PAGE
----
Scott Karp asks us 'Who's right about the social media revolution - the people or the revolutionaries?'
I studied the patterns behind revolutions for a whole term in my final year at Cambridge. The moment of disconnect between the mass population and the self-appointed agents of wholesale change is a near-omnipresent stage in these sort of upheavals.
We all remember those 70s sci-fi scenarios that assumed there would be a fixed timetable for throwing all of our antique furniture on the bonfire. The commonest mistake of all would-be revolutionaries is to assume that they can and should pulverise all the useful manifestations of the ancien regime. Whether its starting point is the Communist Manifesto or the Cluetrain Manifesto, revolutionaries mental faculties become tend to become hijacked by a semi-autonomous discourse that impairs their ability to perceive balance.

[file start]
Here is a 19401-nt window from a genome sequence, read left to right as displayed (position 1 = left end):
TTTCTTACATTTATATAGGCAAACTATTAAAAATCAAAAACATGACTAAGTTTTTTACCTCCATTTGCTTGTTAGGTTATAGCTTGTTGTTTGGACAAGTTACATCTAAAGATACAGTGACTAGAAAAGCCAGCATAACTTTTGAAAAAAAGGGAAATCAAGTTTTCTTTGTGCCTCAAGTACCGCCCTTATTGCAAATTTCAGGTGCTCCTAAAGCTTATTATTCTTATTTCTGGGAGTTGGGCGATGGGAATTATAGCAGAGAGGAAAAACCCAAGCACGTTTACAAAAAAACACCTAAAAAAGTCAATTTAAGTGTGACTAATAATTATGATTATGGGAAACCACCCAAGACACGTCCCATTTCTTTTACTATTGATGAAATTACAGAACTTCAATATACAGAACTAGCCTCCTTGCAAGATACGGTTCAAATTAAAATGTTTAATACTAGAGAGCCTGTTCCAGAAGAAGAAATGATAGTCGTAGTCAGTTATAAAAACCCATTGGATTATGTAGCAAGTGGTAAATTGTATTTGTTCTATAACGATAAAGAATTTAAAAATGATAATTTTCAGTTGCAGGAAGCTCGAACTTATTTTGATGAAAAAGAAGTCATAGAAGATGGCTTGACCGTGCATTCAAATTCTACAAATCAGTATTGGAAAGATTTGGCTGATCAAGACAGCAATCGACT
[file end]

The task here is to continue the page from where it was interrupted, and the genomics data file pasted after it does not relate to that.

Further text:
When the people − in whose name they believe they are pursuing such an exciting vocation − begin to drag their feet cloddishly, the revolutionary cadre typically responds by upping its use of the terminology of violence and death. Change or die, becomes the pervasive mantra.
Yet for those of us who prefer their change to be a tad more focussed, the superimposition of new forms onto the old is necessarily a phenomenon in need of careful, case-by-case management.
Now I can't claim to be loyal, long-term eyeball of USA Today, but I have been similarly underwhelmed by the makeover recently imposed on Britain's own The Times. At the moment it looks like a bad case of someone got Wordpress for Christmas.